Gestational Diabetes

Gestational diabetes is the occurrence of diabetes during pregnancy, when hormones cause the body to become resistant to insulin, leading to higher blood sugar levels. Most women without known diabetes are screened for gestational diabetes during pregnancy. There is an important difference between pregnancies in women who were diagnosed with diabetes prior to pregnancy (preexisting Type 1 or Type 2 diabetes) and those diagnosed during pregnancy when blood sugar tends to rise in response to hormones (Gestational diabetes).  Learn more about pre-pregnancy planning for women with diabetes. Gestational diabetes often goes away after childbirth, but women who have had gestational diabetes are far more likely than other women to develop type 2 diabetes. You may be able to prevent or delay type 2 diabetes by maintaining a healthy weight, eating healthy foods, and increasing your physical activity. The University of Michigan Comprehensive Diabetes Center offers several educational classes for Gestational Diabetes.

What causes gestational diabetes?

The pancreas makes a hormone called insulin. Insulin helps your body properly use and store glucose extracted from the food you eat, keeping your blood sugar level within a safe range. When you are pregnant, the placenta produces hormones that can make it harder for insulin to work. This is called insulin resistance.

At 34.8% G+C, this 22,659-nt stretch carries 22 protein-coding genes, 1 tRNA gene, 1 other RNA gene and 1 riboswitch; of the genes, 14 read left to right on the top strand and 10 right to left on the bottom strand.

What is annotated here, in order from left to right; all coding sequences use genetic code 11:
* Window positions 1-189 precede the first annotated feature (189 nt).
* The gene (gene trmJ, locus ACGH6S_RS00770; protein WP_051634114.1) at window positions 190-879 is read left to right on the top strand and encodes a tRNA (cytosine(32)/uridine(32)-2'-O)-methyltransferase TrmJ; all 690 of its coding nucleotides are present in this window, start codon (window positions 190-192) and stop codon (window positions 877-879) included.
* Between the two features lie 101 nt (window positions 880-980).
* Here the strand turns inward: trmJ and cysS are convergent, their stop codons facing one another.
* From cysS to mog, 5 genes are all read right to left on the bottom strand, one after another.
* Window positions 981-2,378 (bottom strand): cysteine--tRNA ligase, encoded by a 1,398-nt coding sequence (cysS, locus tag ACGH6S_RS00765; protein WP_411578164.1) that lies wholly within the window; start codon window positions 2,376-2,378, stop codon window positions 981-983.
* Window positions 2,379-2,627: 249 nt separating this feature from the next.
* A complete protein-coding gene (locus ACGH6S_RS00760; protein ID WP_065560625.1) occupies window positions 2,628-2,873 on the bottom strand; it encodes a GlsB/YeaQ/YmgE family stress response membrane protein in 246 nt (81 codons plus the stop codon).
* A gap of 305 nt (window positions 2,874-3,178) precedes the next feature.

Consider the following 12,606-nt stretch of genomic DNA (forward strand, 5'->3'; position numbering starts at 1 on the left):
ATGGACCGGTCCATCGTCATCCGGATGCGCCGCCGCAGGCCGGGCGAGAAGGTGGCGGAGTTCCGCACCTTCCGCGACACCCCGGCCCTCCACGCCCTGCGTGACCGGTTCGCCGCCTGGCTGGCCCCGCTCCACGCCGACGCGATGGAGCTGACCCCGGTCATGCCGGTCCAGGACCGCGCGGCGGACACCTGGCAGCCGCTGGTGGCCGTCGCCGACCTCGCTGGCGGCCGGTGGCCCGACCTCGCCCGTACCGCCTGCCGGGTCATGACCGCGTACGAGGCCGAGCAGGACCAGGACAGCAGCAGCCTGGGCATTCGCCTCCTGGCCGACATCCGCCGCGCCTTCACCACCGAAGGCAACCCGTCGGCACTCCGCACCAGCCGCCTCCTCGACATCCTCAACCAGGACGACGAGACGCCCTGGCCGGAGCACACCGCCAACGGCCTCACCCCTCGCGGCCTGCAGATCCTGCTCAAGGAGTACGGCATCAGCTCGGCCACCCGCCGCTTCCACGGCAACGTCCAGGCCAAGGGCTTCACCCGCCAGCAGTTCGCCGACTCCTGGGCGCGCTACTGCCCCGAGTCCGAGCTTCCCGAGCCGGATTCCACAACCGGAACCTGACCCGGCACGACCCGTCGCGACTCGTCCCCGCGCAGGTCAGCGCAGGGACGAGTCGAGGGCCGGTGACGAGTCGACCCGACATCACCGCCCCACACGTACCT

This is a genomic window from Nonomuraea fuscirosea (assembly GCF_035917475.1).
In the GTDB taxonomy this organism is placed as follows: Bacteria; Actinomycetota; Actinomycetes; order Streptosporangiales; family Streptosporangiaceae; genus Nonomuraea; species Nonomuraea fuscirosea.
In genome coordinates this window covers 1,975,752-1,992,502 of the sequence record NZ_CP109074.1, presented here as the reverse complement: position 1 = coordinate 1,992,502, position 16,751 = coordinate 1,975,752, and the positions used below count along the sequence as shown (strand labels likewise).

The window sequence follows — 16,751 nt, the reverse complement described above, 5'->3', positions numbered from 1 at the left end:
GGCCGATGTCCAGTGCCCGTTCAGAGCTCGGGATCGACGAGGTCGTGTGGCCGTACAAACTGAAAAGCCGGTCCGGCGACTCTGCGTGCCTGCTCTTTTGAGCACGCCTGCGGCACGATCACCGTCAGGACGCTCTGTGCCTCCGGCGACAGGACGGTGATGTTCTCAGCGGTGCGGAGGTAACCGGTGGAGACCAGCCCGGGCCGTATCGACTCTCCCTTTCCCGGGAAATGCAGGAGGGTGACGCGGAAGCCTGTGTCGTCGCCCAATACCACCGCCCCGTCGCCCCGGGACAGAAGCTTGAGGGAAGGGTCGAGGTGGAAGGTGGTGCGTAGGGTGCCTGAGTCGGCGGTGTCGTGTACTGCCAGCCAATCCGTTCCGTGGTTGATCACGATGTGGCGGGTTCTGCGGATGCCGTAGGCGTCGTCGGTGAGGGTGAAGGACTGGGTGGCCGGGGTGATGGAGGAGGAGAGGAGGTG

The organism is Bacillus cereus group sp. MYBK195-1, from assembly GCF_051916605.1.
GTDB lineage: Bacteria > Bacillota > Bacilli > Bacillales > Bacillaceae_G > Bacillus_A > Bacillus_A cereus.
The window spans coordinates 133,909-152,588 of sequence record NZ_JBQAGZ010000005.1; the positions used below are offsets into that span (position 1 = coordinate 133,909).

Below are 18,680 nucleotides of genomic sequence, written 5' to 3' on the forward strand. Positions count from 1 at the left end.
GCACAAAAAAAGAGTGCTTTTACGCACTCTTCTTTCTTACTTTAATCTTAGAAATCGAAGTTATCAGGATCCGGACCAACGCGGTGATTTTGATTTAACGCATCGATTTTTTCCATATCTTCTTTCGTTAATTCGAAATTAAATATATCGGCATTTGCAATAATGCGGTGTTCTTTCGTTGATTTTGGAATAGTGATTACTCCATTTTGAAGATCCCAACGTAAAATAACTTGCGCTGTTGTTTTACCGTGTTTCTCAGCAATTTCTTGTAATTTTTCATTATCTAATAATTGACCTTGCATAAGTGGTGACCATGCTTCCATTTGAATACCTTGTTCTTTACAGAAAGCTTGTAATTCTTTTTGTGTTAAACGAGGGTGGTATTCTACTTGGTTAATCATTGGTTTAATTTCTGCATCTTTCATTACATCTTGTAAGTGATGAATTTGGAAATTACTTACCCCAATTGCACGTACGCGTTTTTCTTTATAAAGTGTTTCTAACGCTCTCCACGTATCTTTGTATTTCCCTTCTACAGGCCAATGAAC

What are the symptoms?

Because gestational diabetes does not cause symptoms, you need to be tested for the condition. This is usually done between the 24th and 28th weeks of pregnancy. You may be surprised if your test shows a high blood sugar. It is important for you to be tested for gestational diabetes, because high blood sugar can cause problems for both you and your baby.

How is diabetes treated during pregnancy?

All pregnant women with diabetes need to check their blood sugar. Many women with gestational diabetes can control their blood sugar level by changing their eating habits and by exercising regularly. These healthy choices can also help prevent gestational diabetes in future pregnancies and type 2 diabetes later in life. Some women with gestational diabetes and almost all women with pre-existing diabetes will need insulin shots to control blood sugar. This man-made insulin helps your body manage higher needs during pregnancy. Proper treatment of gestational diabetes requires seeing your doctor more frequently.

Get help at the University of Michigan

If you have developed gestational diabetes, there are several ways you can be involved with the care and resources at U-M. To make an appointment with a clinician, reach out to one of the locations listed below. You can take an education class  on gestational diabetes led by a group of diabetes and self-care experts from U-M—learn more about our classes